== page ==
I bought one more straight razor. This time I researched the internet heavily and found several sales sites and chat forums that all agreed that the Dubl Duk razors of the recent past are among the best vintage straight razors around. They are American-made, but they all have German blades from Solingen — not unlike the Beeman airguns that were made in Germany by Weihrauch but sold under an American name.
Why a vintage razor? Because the point of this exercise is to learn how to sharpen razors — not how to shave with them, although to do the former you almost have to do the latter. That’s the bitter irony I was now experiencing. So, I bought a Dubl Duk Wonderedge that is widely acclaimed to be the pick of the Dubl Duk litter. Think of it as the FWB 300S of straight razors.
Things to avoid
My early mistake taught me what not to buy. My first razor was a big lesson. I now knew to avoid a rusty or pitted blade. I have said that a Dubl Duk is a fine vintage straight razor, but look at a Dubl Duk Goldedge (one level below the Wonderedge I bought) that went for a low price ($86) on Ebay.
From my research this picture tells me two things. First, the blade is rusted, and that will leave pits when the rust is removed. That’s the kiss of death for a straight razor. As you will see, pits destroy a razor’s edge at the microscopic level! And second, the shadow under the blade on the right side tells me this one is possibly bent (the paper underneath may also not be level). If it is bent, it cannot be sharpened until that is corrected.
I avoided this damaged blade and bought a nicer one, instead. That one was advertised to be shave ready. Kind of like buying an air rifle that’s been tuned. Good luck! Best laid plans…
My two best razors are a Henckel (top) and a Dubl Duk Wonderedge (below)
Sharpening a straight razor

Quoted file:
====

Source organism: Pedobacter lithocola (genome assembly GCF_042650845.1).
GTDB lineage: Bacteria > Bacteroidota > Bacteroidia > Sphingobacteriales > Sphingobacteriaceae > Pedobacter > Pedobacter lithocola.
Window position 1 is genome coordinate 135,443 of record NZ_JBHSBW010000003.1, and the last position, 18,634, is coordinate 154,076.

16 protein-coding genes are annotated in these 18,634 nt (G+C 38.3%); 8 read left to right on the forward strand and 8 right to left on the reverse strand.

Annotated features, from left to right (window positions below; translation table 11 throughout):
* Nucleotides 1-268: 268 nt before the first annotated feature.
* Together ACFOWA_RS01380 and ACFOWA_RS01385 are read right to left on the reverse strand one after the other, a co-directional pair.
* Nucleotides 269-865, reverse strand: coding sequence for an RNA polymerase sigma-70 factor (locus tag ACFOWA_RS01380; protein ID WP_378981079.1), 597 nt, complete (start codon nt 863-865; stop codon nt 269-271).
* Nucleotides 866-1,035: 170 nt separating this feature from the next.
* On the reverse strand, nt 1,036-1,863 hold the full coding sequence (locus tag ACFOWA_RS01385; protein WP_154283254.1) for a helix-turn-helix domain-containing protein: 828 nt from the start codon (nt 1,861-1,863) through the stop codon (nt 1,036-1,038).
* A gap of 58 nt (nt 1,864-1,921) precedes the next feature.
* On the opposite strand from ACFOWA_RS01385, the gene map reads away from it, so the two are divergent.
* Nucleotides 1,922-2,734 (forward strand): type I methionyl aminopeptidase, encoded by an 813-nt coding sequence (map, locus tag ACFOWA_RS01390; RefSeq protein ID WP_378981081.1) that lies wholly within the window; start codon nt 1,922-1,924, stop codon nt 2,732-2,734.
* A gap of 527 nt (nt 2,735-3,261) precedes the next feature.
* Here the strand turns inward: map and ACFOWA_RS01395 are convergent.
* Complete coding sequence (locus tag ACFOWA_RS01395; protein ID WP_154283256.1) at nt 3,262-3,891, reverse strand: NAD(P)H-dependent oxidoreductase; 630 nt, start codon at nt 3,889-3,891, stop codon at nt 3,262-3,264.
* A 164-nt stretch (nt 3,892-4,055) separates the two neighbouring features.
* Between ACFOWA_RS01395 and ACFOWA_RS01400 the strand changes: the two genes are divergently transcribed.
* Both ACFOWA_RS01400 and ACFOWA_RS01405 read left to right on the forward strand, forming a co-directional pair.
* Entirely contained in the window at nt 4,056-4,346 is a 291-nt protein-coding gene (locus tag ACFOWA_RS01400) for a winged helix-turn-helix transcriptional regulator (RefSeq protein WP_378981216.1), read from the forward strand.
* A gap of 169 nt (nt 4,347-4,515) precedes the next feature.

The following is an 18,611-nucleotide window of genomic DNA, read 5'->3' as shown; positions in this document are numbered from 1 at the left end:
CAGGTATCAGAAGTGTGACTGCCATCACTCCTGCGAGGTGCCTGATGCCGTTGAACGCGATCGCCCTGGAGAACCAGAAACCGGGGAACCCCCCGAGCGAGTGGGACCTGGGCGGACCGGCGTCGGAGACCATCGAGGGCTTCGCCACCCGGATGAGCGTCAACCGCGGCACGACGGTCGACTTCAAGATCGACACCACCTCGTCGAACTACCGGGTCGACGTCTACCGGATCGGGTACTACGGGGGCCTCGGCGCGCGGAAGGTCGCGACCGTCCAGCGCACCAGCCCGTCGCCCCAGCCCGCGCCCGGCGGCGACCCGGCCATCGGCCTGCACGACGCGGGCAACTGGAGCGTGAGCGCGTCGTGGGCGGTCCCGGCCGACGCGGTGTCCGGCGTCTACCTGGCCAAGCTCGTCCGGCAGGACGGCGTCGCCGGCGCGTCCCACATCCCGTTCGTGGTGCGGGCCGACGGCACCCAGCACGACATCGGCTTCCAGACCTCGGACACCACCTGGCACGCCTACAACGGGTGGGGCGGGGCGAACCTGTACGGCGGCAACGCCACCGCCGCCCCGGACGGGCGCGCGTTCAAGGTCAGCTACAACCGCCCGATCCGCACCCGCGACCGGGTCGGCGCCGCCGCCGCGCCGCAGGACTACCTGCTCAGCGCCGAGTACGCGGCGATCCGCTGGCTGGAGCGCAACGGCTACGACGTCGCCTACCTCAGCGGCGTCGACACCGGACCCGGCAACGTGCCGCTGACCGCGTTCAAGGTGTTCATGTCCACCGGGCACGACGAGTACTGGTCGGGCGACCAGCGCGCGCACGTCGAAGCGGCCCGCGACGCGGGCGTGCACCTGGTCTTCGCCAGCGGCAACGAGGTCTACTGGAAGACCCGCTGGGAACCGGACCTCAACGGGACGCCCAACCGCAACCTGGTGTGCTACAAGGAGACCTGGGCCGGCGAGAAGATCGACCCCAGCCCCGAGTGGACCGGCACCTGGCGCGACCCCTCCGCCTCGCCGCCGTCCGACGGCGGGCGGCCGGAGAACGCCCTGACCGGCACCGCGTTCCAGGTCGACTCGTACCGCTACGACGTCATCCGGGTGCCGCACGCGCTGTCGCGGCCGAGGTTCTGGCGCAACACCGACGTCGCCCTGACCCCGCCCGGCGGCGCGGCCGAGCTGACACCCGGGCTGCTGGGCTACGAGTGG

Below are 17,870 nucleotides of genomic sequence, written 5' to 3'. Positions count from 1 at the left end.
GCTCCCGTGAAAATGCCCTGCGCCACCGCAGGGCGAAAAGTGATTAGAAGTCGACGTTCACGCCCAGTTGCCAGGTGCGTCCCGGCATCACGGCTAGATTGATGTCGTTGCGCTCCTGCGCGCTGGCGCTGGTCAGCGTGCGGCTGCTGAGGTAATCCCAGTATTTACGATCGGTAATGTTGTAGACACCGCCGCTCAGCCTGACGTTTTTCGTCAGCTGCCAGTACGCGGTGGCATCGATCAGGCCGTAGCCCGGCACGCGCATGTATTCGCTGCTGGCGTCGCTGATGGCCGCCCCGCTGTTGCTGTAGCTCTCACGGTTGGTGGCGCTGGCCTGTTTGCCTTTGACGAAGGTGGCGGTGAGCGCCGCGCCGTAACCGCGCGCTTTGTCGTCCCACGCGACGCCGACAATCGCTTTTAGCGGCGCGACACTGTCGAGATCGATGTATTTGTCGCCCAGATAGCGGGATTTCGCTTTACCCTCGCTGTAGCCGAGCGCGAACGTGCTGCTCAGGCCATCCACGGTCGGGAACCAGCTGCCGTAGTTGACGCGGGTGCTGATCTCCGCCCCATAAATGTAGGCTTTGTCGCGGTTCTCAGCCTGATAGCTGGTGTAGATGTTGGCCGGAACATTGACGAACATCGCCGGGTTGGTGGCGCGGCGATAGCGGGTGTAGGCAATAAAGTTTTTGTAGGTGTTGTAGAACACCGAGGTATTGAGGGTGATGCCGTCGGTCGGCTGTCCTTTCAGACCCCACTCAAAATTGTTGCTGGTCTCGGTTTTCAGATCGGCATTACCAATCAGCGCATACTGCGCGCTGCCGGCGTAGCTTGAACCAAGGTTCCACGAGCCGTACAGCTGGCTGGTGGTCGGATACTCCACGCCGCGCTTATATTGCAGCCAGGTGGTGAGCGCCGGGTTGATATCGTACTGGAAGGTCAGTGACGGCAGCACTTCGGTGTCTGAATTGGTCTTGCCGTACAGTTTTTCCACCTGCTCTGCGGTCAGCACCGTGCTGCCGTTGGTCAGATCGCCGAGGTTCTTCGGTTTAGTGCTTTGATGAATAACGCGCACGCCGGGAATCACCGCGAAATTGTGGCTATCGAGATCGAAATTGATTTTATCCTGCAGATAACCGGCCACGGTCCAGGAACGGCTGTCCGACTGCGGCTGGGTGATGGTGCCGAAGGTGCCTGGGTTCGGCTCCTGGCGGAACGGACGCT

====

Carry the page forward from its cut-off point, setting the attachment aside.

I will come back to the razors I bought in a moment. First, let me describe what it takes to hone any straight razor. You only have to hone them about every 5-6 months, depending on your shaving frequency and the toughness of your beard. Between honings, stropping keeps the blade sharp. Human whiskers are the same toughness as copper wire of the same diameter, and that is what a razor’s edge has to cut through cleanly.
To hone the edge to shaving sharpness, you have to start with a straight blade. The illustration in Part 1 will show you why. If the blade isn’t straight, the entire cutting edge will not contact the honing stone, and you won’t get a consistent shaving edge across the blade.
The fastest and most precise way to hone a straight razor is with water stones. These are flat sharpening stones that are lubricated with water instead of oil. In fact, many water stones have to be immersed in water for some time (10 minutes) to absorb as much water as they will hold. Then you use water on top of the stone as the razor is pushed across it.
The bubbles show the stone is absorbing water. This takes about 10 minutes.
Sharpening stone grits
Water stones come in several grits, ranging from 220 to 12,000. The higher the number the finer the grit and the less metal it removes from the razor blade. I had what I thought were two good blades in the Henckel and Dubl Duk, so I bought a combination 4000/8000-grit stone and another that’s 12,000 grit. I figured these would be all I would need, besides the chromium oxide for the strop. That is 61,000 grit! When the stones arrived, I sharpened all three razors — using the first one that was damaged as a training aid before going to the better blades.
The razor is sharpened by pushing the blade across the stone in the direction of the sharp edge. Take about 10 strokes in each direction, rotating the blade so the sharp edge always leads. The razor’s spine holds the edge at the correct angle to the stone. Use an equal number of strokes on each side of the blade. The bottle is more water for the stone.